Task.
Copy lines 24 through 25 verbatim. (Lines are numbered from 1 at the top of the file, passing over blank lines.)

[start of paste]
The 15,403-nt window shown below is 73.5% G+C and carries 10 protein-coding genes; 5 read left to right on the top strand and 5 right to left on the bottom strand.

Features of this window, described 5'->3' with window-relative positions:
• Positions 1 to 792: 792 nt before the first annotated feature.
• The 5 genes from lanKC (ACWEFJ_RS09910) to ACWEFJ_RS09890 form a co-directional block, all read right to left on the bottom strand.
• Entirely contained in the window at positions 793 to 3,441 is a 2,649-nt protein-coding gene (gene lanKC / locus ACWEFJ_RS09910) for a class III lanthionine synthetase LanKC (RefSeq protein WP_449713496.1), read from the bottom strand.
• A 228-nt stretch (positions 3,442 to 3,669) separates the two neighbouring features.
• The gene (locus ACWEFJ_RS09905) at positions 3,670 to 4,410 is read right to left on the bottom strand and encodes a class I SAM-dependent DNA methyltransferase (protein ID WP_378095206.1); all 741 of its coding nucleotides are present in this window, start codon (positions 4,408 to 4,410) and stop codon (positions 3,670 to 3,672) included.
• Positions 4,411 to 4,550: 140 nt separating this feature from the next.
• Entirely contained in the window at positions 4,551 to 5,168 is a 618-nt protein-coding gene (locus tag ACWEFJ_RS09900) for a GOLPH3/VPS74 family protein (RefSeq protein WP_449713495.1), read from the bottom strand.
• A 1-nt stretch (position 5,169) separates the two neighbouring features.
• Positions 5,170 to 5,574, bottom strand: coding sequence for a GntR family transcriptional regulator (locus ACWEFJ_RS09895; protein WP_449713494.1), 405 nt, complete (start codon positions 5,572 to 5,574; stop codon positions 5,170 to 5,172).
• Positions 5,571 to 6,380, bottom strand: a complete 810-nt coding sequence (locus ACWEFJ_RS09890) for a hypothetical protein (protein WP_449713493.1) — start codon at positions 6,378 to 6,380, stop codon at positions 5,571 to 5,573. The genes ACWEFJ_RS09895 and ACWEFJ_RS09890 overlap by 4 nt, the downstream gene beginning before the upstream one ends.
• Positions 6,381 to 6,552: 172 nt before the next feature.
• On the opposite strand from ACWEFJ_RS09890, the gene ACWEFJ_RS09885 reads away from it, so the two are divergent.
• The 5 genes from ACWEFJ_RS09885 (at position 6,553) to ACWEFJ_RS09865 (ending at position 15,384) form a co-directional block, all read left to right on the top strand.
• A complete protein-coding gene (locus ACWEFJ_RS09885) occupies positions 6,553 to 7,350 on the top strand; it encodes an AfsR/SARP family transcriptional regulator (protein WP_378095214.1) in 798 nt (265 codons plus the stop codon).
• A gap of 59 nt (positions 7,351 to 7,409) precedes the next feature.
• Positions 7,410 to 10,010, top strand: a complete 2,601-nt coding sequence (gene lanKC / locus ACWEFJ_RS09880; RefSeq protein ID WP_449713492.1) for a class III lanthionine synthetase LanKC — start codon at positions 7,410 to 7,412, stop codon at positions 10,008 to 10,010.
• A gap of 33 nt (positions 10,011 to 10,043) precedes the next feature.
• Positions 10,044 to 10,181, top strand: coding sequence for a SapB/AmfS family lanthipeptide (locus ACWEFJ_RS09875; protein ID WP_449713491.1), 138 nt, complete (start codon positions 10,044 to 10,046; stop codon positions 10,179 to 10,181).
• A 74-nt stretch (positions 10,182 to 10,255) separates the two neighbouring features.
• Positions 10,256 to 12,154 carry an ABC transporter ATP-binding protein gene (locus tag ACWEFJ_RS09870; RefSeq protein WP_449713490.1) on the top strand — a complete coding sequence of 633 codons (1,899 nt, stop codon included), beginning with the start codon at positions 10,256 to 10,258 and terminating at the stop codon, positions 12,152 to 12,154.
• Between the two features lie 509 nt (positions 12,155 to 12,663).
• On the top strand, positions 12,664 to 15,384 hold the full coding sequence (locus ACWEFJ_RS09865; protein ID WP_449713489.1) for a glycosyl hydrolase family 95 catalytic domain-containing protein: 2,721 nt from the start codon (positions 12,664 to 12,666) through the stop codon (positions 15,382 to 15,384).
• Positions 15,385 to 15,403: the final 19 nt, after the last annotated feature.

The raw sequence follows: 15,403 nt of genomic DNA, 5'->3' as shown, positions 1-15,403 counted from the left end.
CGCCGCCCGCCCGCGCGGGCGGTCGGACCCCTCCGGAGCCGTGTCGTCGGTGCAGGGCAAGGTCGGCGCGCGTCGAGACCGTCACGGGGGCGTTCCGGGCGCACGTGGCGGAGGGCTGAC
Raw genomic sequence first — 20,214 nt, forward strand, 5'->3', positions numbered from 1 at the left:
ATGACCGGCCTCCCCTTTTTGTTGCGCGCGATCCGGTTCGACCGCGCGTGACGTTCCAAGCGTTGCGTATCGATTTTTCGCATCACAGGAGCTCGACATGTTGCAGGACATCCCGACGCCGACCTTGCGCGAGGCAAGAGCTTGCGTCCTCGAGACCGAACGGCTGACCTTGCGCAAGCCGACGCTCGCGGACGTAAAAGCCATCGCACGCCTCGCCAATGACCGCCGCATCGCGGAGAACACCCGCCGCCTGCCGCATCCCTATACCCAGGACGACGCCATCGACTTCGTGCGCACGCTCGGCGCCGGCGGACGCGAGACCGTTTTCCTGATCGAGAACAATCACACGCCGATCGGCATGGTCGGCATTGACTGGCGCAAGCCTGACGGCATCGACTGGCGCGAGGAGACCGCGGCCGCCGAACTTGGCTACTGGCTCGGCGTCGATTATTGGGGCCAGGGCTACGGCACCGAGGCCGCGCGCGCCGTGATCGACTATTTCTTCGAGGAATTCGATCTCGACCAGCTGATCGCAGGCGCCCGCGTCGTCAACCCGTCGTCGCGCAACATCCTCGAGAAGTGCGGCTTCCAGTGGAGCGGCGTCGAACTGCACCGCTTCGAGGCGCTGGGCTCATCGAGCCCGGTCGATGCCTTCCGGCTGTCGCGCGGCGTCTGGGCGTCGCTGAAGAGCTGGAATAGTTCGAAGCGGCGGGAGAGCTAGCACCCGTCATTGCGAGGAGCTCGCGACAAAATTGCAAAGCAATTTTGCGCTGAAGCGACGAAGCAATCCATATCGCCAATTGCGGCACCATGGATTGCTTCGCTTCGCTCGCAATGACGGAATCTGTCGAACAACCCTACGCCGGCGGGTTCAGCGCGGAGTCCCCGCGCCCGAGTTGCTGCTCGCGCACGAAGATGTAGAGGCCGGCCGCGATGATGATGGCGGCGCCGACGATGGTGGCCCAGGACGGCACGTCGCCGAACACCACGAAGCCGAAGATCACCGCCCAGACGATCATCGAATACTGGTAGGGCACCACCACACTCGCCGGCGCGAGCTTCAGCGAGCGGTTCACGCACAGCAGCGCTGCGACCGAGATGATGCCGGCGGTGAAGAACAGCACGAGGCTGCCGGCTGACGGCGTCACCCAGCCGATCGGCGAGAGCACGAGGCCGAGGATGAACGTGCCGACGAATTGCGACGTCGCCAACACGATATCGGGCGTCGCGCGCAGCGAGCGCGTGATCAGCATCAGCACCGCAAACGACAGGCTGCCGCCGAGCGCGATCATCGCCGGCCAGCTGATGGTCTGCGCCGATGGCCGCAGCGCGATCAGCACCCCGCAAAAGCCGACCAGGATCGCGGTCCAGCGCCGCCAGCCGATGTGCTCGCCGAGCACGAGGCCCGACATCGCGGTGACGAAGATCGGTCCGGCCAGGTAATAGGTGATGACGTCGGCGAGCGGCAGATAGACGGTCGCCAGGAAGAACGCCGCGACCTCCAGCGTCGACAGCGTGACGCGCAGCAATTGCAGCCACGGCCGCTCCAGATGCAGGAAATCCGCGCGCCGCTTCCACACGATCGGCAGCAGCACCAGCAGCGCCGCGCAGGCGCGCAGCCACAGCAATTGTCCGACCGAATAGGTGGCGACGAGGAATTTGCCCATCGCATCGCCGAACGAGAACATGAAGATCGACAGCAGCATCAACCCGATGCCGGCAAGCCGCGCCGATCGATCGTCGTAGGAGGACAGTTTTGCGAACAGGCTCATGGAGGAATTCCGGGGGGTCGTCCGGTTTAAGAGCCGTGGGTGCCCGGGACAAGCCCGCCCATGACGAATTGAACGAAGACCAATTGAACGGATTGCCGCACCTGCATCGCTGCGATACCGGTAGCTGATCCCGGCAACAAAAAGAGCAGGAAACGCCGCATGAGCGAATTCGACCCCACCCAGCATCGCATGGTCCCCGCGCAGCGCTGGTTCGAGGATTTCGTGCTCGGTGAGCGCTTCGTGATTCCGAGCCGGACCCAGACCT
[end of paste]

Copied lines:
• On the top strand, positions 12,664 to 15,384 hold the full coding sequence (locus ACWEFJ_RS09865; protein ID WP_449713489.1) for a glycosyl hydrolase family 95 catalytic domain-containing protein: 2,721 nt from the start codon (positions 12,664 to 12,666) through the stop codon (positions 15,382 to 15,384).
• Positions 15,385 to 15,403: the final 19 nt, after the last annotated feature.